As It Happens

Meet the man who runs a moist towelette museum out of a planetarium

A Michigan man who runs a museum featuring more than 1,000 moist towelettes says the whole idea started as a bit of a joke, but he's gotten donation and interest from all over the world.

Michigan's John French has more than 1,000 wet wipes — but his collection is not complete

John French owns what is believed to be the world's only moist towelette museum, located at the Michigan State University's Abrams Planetarium. (Submitted by John French)

It started as a joke: a small collection of moist towelettes jammed into a box in an office drawer, at a Pittsburgh planetarium in the 1990s.

John French says he and a friend were amazed at the strange collections he found online in the early days of the internet. But he couldn't find any moist towelette collections or websites — so he started one.

"I said I'm going to be the first one to have moist towelettes on the internet," French, founder of the Moist Towelette Museum, told As It Happens host Carol Off.

He never imagined his collection would grow to more than 1,000 and travel from Pennsylvania to Texas and then Michigan with him, gathering momentum.

French says he has more than 1,000 moist towelettes in his collection. (Submitted by John French)

He now runs his mini-museum out of a corner of his office at the Abrams Planetarium in Lansing, Mich. There he displays hundreds of individually wrapped moist towelettes from every continent, except Antarctica.

The history of tiny wet wipes

Towelettes have been marketed to clean everything from fingers to, well, private parts. They were invented in 1958, when American Arthur Julius came up with the idea that became a trademark of the Kentucky Fried Chicken meal.

Over the years it was sold alongside everything from messy meals to popcorn at movie releases. People have donated to French's museum — which consists of a corner shelving unit — from all over the world.

French shows off his oldest moist towelette, dating to 1963, just a few years after the concept was first invented to accompany greasy fried chicken fast food. (John French)

He has one used towelette — donated by Tom and Ray Magliozzi, hosts of NPR's long-running weekly Car Talk show, after it was used to clean off car grease. Tom has since died in 2014.

The 'Holy Grail' of moist towelettes

French says he dreams of procuring the "Holy Grail" of moist towelettes, a Star Trek-themed collection, with images of Captain Kirk and Spock. But for now he only has a picture of it — and a dream.

In the meantime, visitors drop by to check it out and sign the guestbook, and he says interest is high. He's not sure if it's the pandemic boredom or preoccupation with hand cleaning.

The Moist Towelette Museum owner in Michigan would love to acquire one of these wipes that were used to market the Star Trek movies — but so far only has an image. (John French)

French first had an inkling he was onto something when he set it up at his previous work place — a planetarium in Corsicana, Texas — and it took over a cabinet used to showcase the Mars Rover.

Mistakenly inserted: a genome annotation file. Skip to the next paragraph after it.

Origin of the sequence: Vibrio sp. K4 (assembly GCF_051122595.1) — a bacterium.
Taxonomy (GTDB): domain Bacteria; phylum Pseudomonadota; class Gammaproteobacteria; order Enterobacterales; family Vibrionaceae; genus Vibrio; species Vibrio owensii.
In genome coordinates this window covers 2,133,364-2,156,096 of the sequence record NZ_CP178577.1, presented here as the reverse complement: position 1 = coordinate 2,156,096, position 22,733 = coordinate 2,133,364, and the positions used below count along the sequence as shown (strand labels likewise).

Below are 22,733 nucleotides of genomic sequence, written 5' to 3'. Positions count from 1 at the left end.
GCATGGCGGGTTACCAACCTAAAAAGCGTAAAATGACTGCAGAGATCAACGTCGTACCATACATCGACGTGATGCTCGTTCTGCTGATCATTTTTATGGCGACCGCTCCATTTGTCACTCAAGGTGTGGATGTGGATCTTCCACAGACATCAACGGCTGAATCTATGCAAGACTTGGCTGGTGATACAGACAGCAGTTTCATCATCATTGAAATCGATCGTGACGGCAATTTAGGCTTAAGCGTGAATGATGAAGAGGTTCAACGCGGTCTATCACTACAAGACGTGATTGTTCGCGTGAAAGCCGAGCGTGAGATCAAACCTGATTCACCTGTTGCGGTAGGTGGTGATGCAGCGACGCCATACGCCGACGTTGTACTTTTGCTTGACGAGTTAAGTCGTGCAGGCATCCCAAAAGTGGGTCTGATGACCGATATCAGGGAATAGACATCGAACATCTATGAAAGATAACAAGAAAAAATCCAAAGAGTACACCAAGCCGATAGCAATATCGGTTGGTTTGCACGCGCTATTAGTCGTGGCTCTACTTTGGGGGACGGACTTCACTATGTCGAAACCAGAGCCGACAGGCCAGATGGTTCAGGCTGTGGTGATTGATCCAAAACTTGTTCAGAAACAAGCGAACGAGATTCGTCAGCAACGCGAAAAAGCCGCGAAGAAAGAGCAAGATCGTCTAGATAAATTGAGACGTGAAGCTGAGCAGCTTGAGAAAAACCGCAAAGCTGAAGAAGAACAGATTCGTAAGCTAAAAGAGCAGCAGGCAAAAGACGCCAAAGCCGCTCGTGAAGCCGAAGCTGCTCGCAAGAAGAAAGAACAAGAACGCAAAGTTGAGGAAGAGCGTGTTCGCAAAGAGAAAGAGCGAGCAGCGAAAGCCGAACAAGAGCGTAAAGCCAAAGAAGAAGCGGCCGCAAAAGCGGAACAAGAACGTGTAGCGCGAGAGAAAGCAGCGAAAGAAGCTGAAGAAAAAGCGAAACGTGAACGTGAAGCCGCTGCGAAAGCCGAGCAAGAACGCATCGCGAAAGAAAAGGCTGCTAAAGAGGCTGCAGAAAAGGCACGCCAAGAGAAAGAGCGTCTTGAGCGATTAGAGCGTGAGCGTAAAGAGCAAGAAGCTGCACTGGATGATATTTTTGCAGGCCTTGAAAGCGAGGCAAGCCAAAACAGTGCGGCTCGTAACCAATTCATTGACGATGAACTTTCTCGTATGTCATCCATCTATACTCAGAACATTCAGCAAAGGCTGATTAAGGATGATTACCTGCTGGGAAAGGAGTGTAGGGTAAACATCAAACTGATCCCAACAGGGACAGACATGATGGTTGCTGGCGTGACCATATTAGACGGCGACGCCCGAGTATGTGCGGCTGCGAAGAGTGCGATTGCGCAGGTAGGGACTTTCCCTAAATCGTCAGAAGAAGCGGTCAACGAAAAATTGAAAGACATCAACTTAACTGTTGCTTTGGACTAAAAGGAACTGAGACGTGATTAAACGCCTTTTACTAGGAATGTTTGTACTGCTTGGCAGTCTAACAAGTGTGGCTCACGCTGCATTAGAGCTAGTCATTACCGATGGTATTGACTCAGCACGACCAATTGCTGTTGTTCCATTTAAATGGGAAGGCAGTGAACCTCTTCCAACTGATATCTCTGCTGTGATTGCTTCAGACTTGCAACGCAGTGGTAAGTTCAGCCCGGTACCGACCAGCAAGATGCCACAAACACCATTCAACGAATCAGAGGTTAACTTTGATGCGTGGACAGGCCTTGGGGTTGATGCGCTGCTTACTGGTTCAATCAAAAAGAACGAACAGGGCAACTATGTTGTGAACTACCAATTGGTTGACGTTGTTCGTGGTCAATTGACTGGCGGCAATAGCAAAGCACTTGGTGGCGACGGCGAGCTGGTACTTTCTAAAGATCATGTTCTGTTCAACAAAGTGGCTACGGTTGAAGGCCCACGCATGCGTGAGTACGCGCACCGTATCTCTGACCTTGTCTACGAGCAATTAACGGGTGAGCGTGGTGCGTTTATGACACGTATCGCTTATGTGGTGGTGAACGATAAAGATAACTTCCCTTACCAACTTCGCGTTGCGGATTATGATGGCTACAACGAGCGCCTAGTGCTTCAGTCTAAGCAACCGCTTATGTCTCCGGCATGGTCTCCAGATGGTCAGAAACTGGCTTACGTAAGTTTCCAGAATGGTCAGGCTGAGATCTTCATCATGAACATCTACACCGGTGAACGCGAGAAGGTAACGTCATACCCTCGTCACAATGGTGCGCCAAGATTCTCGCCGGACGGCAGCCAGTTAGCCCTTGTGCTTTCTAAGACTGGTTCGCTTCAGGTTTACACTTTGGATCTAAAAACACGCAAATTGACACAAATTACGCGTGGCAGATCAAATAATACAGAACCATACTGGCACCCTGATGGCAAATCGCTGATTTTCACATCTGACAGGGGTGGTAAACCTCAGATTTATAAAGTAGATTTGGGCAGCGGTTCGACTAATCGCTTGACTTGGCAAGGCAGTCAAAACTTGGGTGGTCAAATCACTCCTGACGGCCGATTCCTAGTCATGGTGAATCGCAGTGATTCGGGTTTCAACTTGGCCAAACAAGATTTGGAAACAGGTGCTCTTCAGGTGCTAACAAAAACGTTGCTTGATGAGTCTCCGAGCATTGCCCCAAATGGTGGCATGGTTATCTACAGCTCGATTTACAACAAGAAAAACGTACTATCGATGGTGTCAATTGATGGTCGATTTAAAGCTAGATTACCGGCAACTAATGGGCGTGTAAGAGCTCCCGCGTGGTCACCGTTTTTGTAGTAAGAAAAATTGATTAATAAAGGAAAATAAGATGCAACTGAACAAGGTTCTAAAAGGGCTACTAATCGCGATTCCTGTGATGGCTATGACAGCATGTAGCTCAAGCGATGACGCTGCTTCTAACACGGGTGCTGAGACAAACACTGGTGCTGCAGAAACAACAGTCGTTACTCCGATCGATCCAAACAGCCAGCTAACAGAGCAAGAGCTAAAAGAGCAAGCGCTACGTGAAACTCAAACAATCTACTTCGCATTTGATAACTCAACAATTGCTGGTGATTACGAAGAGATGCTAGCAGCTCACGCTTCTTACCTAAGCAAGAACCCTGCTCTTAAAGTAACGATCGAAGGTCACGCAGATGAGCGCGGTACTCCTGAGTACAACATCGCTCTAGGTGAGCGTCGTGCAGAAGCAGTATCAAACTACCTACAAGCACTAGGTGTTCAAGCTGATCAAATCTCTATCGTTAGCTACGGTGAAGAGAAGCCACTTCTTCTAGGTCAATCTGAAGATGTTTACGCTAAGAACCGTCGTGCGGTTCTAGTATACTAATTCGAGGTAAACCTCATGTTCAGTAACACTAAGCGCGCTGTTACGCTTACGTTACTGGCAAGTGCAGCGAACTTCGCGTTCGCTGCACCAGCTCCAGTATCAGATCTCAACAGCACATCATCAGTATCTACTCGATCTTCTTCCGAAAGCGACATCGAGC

"I noticed that visitors to the museum and planetarium were spending more time looking at the moist towelettes than they ever did at the Mars Rover exhibit we had," he said.

As small and odd as his museum is, the cache of scented wipes has captured the imagination of many who come to see it, preserving a hand-held timeline of pop-culture history with his collection of fast-food inspired wipes.

French's oldest wipe is from a brand called "Wash up!" dated 1963, from just a few years after they were invented.

The wipes in French's collection range from baby wipes to special soaked hankies to tidy up a typist's fingers blackened from typewriter tape. Another product promises to wipe off radioactive contamination.

This wipe claims to wipe away radioactive contamination. (John French)

Since they were first made, wet wipes have gained some infamy as environmentally unfriendly — especially those that are advertised as flushable. They can exacerbate sewer clogs and even contribute to the "fatbergs" of fame in the U.K., where excessive use of home drains to discard oil and fat wreaked havoc on plumbing and created blockages.

"I don't flush my towelettes. I save them and collect them. I think that's better for the environment,'' he said.

French says running the museum doesn't take that much time. For most of his day, he creates publications for the planetarium about what's up and coming in the night sky, or he orates shows with the star projector.

Some visitors come, enjoy a night sky show, and end up stumbling upon his cache of wipes.

But it all started with an inside joke with his friend James Hughes. For years, they'd laugh about moist towelettes. His friend has since died, but French says he would have loved how their shared joke captured people's imagination.

Written by Yvette Brend. Interview produced by Sarah Jackson.

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